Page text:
What can we expect from Rick Nash under Alain Vigneault?

(AP Photo/Gene J. Puskar)
(AP Photo/Gene J. Puskar)

Despite a solid first season on Broadway, Rick Nash surely did not reach the heights his talent demands, nor did he become the irresistible force many anticipated. Not over a full season anyway. Some critics will argue that John Tortorella’s system stifled players such as Rick Nash (though the powerplay certainly didn’t help his production) but no one will argue that Alain Vigneault puts his key offensive players in the right situations to produce to their potential.

As has been pointed out over the internet – almost to death – the Sedin twins and Alex Burrows were consistently among league leaders in offensive zone starts under Vigneault. It can be assumed Rick Nash and maybe Derek Stepan will be similar benefactors in New York. Can we therefore assume much better numbers from Rick Nash? Nash is expected to be the leader of this offense and that won’t change with a new coaching staff. However with an improved powerplay, with more offensive zone starts, and with more puck possession and creative license, Nash should produce more.

Looking at what Alain Vigneault was able to achieve with the Sedins, its hard not to think he can do positive things with a man of Rick Nash’s skill set at his disposal. Doubts around the Sedins were growing in part because of the twins’ muted playoff performances at the start of their careers. Daniel Sedin had just 16 points in his first 37 games post April; Henrik had 20 in the same time frame.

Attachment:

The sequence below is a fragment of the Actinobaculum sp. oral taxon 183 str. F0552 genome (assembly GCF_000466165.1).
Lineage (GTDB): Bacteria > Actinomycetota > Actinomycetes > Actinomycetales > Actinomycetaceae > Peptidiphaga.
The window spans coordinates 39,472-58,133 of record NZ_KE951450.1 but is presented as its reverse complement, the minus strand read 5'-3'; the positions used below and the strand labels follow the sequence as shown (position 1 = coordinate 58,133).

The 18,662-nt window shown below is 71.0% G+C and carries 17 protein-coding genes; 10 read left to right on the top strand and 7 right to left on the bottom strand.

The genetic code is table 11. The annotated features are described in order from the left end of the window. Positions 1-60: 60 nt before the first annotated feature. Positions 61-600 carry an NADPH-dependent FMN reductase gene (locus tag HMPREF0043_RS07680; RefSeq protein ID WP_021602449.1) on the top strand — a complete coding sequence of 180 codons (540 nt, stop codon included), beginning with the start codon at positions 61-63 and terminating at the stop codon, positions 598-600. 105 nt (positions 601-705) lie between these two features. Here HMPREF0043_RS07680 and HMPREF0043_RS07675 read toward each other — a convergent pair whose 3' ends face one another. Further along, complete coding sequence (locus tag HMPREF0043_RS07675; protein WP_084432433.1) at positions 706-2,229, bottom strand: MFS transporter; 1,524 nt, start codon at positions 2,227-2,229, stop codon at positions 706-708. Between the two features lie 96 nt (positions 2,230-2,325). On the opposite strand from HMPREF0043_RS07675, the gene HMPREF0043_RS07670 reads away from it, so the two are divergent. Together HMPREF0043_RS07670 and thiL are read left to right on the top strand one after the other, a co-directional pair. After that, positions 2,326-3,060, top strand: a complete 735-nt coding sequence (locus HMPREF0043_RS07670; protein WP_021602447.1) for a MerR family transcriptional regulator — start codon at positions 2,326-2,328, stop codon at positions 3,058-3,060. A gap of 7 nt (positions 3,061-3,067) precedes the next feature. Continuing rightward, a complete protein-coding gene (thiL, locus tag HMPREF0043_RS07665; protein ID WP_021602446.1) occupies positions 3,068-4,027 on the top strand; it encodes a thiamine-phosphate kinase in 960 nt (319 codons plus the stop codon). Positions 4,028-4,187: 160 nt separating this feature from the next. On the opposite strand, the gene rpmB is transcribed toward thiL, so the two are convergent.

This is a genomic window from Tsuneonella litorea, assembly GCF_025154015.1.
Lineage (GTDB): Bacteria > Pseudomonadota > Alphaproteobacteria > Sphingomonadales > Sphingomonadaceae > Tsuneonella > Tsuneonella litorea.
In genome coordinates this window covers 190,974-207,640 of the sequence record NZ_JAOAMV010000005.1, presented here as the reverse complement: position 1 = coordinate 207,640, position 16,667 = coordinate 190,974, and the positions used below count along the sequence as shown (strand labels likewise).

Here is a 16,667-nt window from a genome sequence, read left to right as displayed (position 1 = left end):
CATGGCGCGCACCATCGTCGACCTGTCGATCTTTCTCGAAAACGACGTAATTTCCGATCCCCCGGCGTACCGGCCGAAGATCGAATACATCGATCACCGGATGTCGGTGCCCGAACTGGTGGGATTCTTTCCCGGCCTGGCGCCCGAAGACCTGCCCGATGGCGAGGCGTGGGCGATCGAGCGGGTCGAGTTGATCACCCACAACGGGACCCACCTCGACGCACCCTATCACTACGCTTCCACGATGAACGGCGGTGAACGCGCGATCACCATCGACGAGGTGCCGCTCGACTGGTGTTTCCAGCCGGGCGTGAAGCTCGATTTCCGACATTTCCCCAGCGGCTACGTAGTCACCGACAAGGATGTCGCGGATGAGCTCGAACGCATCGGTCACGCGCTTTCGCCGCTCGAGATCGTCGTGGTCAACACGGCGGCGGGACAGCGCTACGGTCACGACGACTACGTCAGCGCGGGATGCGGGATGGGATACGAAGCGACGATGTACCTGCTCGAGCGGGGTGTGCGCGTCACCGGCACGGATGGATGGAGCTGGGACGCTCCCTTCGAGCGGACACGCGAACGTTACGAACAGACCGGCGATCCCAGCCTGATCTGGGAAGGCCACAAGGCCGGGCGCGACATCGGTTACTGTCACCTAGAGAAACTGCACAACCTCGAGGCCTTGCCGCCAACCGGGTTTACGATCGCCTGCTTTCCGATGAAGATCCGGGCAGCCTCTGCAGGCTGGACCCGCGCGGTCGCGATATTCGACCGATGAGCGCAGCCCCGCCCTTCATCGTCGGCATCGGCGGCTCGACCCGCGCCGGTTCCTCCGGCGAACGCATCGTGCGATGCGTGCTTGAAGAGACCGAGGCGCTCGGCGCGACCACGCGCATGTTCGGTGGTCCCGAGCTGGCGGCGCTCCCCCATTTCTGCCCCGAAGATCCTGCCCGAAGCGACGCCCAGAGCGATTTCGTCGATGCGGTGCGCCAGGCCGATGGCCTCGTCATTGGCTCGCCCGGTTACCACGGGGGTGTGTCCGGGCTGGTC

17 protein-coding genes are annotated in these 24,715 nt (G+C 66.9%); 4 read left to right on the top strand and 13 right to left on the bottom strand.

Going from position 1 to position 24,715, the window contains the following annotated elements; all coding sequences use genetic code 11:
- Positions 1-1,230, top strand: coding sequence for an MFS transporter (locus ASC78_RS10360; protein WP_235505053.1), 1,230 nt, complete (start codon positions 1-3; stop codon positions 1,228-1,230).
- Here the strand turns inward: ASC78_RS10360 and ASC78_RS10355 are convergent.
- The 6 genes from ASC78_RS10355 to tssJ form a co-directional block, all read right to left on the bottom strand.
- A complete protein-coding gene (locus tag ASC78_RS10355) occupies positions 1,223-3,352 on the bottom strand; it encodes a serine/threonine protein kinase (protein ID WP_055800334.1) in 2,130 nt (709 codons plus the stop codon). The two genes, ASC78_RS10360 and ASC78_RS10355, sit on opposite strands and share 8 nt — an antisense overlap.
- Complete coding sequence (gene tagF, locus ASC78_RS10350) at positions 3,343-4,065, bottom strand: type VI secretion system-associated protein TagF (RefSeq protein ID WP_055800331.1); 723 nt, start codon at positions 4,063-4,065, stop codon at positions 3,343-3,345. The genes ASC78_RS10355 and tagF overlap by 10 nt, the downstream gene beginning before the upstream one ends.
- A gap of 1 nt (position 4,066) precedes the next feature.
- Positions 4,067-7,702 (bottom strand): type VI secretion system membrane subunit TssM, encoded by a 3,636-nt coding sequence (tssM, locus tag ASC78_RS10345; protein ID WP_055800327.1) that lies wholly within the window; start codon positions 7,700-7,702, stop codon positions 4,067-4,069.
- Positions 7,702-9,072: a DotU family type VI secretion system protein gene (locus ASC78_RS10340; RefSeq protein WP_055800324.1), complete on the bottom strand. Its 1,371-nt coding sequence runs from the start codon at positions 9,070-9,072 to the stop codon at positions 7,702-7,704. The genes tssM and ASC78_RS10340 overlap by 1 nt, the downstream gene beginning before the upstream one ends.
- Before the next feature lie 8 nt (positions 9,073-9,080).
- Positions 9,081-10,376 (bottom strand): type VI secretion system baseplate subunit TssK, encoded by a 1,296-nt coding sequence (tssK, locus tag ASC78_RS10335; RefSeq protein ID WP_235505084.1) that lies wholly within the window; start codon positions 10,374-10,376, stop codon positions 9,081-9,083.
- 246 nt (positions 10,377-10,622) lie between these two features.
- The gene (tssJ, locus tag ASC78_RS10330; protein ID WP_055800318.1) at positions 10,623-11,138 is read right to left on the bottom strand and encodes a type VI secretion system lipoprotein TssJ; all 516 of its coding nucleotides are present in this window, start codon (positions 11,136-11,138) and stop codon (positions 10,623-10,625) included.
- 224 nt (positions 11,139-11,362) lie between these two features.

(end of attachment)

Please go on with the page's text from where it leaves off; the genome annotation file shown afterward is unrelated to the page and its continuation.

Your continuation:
Coinciding with Vigneault’s arrival, the Sedin’s have developed into impressive playoff performers. Four of the past five seasons Henrik has averaged over a point per game in the postseason, as has Daniel. Can the Rangers expect Vigneault to coax the same level of production out of Rick Nash and company?

It goes without saying Nash encountered more intense defensive coverage in the postseason as a Ranger, and coupled with a potential, nagging injury his effectiveness was clearly limited. The Sedins have suffered the same type of focus from opposing defences but the Canucks coaching staff – the most recent postseason aside – have found ways to put their offensive stars in positions to be productive.